All this time, my friend diligently swam with me and continued encouraging me. Then the next session, I did the same thing. But I would stay under water a little more and get used to that world enveloping my senses. I would revel in it. I would move my eyes left and right while keeping my head still like Charlie Chaplin would. I was toying with destiny. Or so, I told myself. In his book HMS Ulysses, Alistair MacLean describes the travails of British sailors in WWII whose Destroyer gets torpedoed in the cold waters of the northern Atlantic and they find themselves in the water in a burning oil slick...oil from their own ship. Eventually, the skipper of another British ship in the convoy decides to relieve those burning men of their suffering and orders his crew to run over them. He couldn't stop to rescue them as then his own vessel would be a sitting duck. And the men in the water understand and are grateful as the hull bears down on them. I kept that scene in mind during every session. This was a 4 feet deep pool I was in, for crying out aloud! I think it was six weeks later, at the rate of around two to three sessions a week, that I swam end to end and while breathing properly. I remember that moment, after that first full lap, when I put my head against the wall of the pool, away from it all, and just stood there with my arms hanging limply by my side. Yet another piece of sh*t I had had to figure out by myself. Felt good though. My friend and I went to get a drink at the hotel bar after. I drove back into Boston and he went south to Weymouth.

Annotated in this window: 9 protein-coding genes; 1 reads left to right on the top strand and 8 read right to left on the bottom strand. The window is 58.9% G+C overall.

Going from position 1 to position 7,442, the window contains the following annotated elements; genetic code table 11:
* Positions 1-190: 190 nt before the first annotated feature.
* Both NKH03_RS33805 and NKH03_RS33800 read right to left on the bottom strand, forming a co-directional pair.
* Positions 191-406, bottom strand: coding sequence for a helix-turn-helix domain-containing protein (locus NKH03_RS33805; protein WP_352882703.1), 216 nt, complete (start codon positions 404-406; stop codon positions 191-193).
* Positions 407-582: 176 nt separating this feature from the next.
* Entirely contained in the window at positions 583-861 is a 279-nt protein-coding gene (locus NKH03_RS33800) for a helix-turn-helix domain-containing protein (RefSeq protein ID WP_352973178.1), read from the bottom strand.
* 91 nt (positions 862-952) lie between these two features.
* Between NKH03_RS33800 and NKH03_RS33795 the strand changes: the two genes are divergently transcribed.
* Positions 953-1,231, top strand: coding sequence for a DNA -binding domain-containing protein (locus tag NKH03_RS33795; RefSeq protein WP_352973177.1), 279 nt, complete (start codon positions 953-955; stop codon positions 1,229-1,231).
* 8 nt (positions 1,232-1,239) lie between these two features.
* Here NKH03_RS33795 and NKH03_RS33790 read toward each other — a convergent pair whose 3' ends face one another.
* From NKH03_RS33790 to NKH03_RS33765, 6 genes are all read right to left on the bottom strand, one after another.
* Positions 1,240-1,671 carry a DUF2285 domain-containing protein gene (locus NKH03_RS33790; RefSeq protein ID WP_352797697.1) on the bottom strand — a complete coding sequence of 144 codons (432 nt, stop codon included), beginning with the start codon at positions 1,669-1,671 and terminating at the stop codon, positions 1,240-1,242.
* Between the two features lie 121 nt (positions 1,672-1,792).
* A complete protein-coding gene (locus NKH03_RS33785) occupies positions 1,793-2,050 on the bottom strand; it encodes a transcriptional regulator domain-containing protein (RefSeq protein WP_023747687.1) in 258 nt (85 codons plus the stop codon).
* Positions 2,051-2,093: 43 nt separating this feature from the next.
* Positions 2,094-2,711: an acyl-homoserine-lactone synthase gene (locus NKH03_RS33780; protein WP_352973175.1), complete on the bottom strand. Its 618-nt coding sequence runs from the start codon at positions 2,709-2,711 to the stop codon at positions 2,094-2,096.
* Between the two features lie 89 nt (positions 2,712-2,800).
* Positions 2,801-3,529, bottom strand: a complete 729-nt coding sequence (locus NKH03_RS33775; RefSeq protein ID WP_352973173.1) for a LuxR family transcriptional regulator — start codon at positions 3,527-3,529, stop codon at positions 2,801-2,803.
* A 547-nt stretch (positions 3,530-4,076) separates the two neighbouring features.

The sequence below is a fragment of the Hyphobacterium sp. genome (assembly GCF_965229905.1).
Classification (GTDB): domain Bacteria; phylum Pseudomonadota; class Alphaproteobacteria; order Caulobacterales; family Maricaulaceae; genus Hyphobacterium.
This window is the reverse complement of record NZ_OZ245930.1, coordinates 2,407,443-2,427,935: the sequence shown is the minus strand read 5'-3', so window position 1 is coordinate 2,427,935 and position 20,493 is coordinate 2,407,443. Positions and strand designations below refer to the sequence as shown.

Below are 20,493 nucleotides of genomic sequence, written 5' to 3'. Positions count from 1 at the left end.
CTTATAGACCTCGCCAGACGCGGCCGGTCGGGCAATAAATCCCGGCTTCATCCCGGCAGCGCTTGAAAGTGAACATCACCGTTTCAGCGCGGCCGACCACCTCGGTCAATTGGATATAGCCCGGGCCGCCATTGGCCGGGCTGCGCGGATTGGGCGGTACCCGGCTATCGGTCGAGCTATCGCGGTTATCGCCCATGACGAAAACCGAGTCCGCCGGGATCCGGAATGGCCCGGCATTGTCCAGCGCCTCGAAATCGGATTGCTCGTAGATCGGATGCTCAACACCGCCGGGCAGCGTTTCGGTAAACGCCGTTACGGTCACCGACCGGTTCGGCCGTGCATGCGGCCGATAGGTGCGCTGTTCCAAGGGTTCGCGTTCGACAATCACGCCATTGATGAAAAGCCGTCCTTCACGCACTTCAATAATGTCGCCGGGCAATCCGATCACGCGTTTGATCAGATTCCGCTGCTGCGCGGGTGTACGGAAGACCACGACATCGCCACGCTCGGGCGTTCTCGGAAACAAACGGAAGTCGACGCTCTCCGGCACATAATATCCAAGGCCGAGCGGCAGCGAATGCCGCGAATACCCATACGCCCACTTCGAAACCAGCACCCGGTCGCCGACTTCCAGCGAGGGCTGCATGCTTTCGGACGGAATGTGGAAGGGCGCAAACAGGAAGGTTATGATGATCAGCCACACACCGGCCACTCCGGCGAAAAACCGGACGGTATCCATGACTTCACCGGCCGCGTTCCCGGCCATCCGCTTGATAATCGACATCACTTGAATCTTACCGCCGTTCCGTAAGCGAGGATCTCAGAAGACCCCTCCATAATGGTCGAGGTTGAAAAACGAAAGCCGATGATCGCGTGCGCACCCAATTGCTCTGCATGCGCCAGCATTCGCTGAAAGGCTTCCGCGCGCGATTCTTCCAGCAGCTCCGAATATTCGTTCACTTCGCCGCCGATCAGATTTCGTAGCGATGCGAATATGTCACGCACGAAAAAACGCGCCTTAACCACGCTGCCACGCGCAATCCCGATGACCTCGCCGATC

6' 0". Gulp. Not my photo.